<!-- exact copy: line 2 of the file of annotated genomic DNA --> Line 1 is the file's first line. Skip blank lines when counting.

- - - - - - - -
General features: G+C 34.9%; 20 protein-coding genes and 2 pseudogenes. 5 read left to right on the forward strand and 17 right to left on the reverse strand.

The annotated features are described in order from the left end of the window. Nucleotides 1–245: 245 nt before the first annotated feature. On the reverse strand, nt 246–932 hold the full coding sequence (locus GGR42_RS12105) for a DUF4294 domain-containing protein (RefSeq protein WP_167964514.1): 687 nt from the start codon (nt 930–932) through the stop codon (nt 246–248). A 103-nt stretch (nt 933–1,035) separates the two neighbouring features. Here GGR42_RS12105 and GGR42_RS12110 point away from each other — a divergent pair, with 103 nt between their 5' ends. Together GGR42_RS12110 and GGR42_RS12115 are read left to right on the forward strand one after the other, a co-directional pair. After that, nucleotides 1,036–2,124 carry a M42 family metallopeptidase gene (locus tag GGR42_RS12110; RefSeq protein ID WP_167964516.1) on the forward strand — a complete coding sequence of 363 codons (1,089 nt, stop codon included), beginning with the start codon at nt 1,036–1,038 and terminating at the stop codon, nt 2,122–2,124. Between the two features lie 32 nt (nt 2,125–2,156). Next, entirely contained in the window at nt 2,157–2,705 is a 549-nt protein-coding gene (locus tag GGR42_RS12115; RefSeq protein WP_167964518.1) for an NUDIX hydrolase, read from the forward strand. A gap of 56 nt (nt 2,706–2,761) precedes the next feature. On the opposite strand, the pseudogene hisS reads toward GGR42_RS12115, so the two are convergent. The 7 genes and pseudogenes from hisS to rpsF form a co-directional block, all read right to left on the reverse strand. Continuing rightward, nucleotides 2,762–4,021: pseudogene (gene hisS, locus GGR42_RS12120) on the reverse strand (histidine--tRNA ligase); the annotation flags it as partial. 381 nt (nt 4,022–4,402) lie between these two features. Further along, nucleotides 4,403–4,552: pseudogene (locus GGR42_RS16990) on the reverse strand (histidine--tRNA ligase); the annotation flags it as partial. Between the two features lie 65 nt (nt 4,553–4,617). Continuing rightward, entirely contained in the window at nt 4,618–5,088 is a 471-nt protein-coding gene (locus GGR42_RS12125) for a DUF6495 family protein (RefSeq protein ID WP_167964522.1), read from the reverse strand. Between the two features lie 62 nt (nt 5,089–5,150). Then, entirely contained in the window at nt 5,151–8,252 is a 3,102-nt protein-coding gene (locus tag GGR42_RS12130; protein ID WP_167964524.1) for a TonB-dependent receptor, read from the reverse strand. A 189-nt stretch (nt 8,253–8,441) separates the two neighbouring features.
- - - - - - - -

The annotated features are described in order from the left end of the window. Nucleotides 1–245: 245 nt before the first annotated feature. On the reverse strand, nt 246–932 hold the full coding sequence (locus GGR42_RS12105) for a DUF4294 domain-containing protein (RefSeq protein WP_167964514.1): 687 nt from the start codon (nt 930–932) through the stop codon (nt 246–248). A 103-nt stretch (nt 933–1,035) separates the two neighbouring features. Here GGR42_RS12105 and GGR42_RS12110 point away from each other — a divergent pair, with 103 nt between their 5' ends. Together GGR42_RS12110 and GGR42_RS12115 are read left to right on the forward strand one after the other, a co-directional pair. After that, nucleotides 1,036–2,124 carry a M42 family metallopeptidase gene (locus tag GGR42_RS12110; RefSeq protein ID WP_167964516.1) on the forward strand — a complete coding sequence of 363 codons (1,089 nt, stop codon included), beginning with the start codon at nt 1,036–1,038 and terminating at the stop codon, nt 2,122–2,124. Between the two features lie 32 nt (nt 2,125–2,156). Next, entirely contained in the window at nt 2,157–2,705 is a 549-nt protein-coding gene (locus tag GGR42_RS12115; RefSeq protein WP_167964518.1) for an NUDIX hydrolase, read from the forward strand. A gap of 56 nt (nt 2,706–2,761) precedes the next feature. On the opposite strand, the pseudogene hisS reads toward GGR42_RS12115, so the two are convergent. The 7 genes and pseudogenes from hisS to rpsF form a co-directional block, all read right to left on the reverse strand. Continuing rightward, nucleotides 2,762–4,021: pseudogene (gene hisS, locus GGR42_RS12120) on the reverse strand (histidine--tRNA ligase); the annotation flags it as partial. 381 nt (nt 4,022–4,402) lie between these two features. Further along, nucleotides 4,403–4,552: pseudogene (locus GGR42_RS16990) on the reverse strand (histidine--tRNA ligase); the annotation flags it as partial. Between the two features lie 65 nt (nt 4,553–4,617). Continuing rightward, entirely contained in the window at nt 4,618–5,088 is a 471-nt protein-coding gene (locus GGR42_RS12125) for a DUF6495 family protein (RefSeq protein ID WP_167964522.1), read from the reverse strand. Between the two features lie 62 nt (nt 5,089–5,150). Then, entirely contained in the window at nt 5,151–8,252 is a 3,102-nt protein-coding gene (locus tag GGR42_RS12130; protein ID WP_167964524.1) for a TonB-dependent receptor, read from the reverse strand. A 189-nt stretch (nt 8,253–8,441) separates the two neighbouring features.